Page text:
By the end of October 2019, with or without an agreement, Brexit will have a major impact on cross-border shipping. Businesses that haven’t already prepared should start by better understanding the specific nature and extent of the looming changes. By proactively addressing potential challenges to shipping operations brought on by Brexit, businesses can work to ensure a smooth transition, provide a seamless customer experience, proficiently manage delays and keep costs in line with expectations.
Change Due to Brexit is Inevitable
Brexit will give rise to several changes to cross-border shipping.
Changing country codes
As the United Kingdom (U.K.) exits the European Union (EU), the countries within will be assigned new carrier country codes for shipping. Not having the correct country codes can lead to misrouted parcels, causing delays, lost parcels and spoilage of time-sensitive goods.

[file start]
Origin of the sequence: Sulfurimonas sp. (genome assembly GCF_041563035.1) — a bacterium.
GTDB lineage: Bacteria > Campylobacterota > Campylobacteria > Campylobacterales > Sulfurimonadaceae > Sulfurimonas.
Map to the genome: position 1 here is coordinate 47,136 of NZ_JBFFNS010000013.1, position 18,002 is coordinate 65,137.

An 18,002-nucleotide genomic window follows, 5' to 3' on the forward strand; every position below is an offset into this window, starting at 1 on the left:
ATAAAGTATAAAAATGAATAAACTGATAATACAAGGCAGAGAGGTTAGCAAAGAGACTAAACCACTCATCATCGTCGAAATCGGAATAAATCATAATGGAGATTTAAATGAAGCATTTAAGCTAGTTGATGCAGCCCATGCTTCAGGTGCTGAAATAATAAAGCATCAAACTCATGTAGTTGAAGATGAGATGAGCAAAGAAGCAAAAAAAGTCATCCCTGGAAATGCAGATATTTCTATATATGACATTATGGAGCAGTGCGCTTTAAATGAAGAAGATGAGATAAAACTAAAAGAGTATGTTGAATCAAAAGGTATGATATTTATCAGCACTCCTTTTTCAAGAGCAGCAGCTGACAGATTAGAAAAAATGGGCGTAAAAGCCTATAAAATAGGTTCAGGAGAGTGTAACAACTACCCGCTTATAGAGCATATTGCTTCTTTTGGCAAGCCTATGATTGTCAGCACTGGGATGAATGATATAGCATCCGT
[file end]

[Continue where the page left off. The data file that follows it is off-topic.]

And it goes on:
This could be especially problematic for shipping via passive cold-chain and non-sustainable goods for restaurants, hospitals, florists and other businesses whose deliveries demand timeliness for freshness.
Brexit has already impacted the way some of these businesses operate. Well-known brands like Domino’s started stockpiling ingredients for fear they will run out or not be able to get them in a timely manner during the Brexit transition. CNN reported Domino’s has spent £7 million ($8.5 million) to stockpile imported ingredients including tomato sauce, frozen chicken, pineapple and tuna.
New country codes also trigger new codes for customs and carrier services, as well as new payment terms.
Increased export volume